2024-03-29 : CONECT seminar by Prof Elia Formisano

“Auditory Cognition: Bridging Human and Machine Perspectives”.

2024-03-05 33:00
  • When: Tuesday, March 5th 10:00 to 11:00
  • Where: salle Vinay (R+1)

During this INT/CONECT seminar, Prof. Elia Formisano will present his recent work on the neuroscience and computational modelling of natural sounds “Auditory Cognition: Bridging Human and Machine Perspectives

Abstract : The ability to recognize and interpret sounds is crucial for both humans and, increasingly, machines. From the chirping of birds to the sirens of emergency vehicles, sound perception allows us to understand events and identify objects, even in challenging contexts like darkness or behind barriers where visual information lacks. Drawing on interdisciplinary research from cognitive psychology, neuroscience, and artificial intelligence (AI), I will discuss current models of how the human brain processes natural sounds, transforming complex acoustic waveforms into meaningful semantic representations. I will then explore potential directions for collaborative developments in AI and neuroscience, framed as a tool for deepening our understanding of the neural computations involved in the extraction of diverse semantic information from naturalistic soundscapes.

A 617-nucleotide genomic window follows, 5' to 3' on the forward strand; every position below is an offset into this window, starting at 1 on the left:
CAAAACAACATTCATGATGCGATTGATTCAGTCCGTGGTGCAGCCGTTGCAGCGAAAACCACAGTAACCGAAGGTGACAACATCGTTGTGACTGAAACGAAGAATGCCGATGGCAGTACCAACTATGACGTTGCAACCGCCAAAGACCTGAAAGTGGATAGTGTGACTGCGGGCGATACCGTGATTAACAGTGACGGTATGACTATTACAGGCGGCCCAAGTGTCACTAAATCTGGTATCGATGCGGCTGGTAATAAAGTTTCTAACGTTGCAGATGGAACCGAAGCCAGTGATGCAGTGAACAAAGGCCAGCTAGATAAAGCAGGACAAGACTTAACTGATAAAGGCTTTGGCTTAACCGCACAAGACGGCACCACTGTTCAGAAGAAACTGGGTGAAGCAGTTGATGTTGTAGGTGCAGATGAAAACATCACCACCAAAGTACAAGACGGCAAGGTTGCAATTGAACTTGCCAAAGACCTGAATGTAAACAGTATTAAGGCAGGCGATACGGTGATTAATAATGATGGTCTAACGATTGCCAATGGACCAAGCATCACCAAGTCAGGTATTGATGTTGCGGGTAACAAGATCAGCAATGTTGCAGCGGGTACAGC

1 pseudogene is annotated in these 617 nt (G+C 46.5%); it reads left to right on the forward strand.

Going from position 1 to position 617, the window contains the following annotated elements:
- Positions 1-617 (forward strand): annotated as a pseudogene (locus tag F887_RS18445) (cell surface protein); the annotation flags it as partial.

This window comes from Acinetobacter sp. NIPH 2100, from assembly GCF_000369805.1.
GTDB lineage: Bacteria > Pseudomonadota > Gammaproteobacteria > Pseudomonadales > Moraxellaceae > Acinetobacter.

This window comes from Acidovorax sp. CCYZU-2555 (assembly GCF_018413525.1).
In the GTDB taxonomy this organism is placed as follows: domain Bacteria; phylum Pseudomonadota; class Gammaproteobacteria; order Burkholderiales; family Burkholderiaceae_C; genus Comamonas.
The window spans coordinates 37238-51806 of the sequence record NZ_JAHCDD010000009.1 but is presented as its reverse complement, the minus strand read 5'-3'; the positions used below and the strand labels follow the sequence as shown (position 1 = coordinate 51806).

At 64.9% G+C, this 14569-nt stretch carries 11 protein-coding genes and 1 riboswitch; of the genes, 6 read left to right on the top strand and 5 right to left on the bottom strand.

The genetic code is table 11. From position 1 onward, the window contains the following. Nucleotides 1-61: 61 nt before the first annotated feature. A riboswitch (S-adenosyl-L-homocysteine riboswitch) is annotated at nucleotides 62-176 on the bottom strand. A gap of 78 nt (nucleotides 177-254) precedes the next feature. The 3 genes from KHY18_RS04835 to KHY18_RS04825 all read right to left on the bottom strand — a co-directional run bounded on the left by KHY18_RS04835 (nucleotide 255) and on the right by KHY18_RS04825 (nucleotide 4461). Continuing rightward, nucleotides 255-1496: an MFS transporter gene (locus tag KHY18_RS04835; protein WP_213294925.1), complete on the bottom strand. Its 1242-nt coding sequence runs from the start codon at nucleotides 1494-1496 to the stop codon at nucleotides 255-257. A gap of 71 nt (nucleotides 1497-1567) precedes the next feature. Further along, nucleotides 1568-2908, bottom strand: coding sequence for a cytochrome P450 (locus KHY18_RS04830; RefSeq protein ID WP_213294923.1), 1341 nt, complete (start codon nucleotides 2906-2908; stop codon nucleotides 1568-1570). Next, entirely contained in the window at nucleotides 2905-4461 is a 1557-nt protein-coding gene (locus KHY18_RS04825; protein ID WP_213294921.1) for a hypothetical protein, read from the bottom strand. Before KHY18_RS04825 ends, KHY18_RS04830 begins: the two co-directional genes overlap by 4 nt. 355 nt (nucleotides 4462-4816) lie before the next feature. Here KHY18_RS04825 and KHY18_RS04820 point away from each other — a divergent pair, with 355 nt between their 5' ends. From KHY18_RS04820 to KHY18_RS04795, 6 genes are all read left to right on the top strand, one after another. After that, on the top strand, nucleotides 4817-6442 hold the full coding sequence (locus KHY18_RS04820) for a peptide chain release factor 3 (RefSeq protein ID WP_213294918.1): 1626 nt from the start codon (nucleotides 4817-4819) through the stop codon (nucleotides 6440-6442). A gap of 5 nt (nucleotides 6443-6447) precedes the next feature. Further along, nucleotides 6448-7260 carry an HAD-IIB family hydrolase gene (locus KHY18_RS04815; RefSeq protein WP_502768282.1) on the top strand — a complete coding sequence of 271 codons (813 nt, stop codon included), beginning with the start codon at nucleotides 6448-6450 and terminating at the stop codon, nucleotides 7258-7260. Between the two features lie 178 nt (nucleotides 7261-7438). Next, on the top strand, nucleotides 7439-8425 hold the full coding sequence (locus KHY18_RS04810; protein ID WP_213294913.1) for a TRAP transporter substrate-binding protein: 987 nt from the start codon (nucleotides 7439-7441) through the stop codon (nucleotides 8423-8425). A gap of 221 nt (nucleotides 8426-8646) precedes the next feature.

Elia Formisano received his MSc degree in Electronic Engineering in 1996 from the University of Naples (Italy) and his PhD from the national (Italian) program in Bioengineering in 2000. Thanks to an outgoing grant, in 1998-1999, he was a visiting research fellow at the Max Planck Institute for Brain Research in Frankfurt/Main. In January 2000, he was appointed Assistant Professor at Maastricht University (Faculty of Psychology and Neuroscience) where he is now Professor of Neuroimaging Methods: Neural Signal Analysis. In 2008-2013, he has been Head of the Department of Cognitive Neuroscience. He is the scientific director of the Maastricht Brain Imaging Center (MBIC), Principal Investigator of the Auditory Perception and Cognition group and founding member of the Maastricht Center for Systems Biology (MaCSBio). His research is supported by several national (e.g. NWO VIDI, VICI, Gravitation) and international funding sources. His research aims at discovering the neural basis of human auditory perception, cognition and plasticity He pioneered the use of ultra-high magnetic field (7 Tesla) functional MRI and multivariate modeling in neuroscience studies of audition. He is actively involved in methods development, focusing on algorithms for unsupervised and supervised learning. On these topics, he has published in high ranked journals, including Science, Neuron, PNAS, Current Biology. He has about 20 years of teaching experience, which includes the development of courses and curricula at bachelor, master and graduate school level on topics of cognitive neuroscience, neuroimaging and biomedical engineering (biomedical signal and image analysis). In 2008-2010, he has been Chair of the Educational Program for the Organization for Human Brain Mapping (OHBM) meetings.  Google Scholar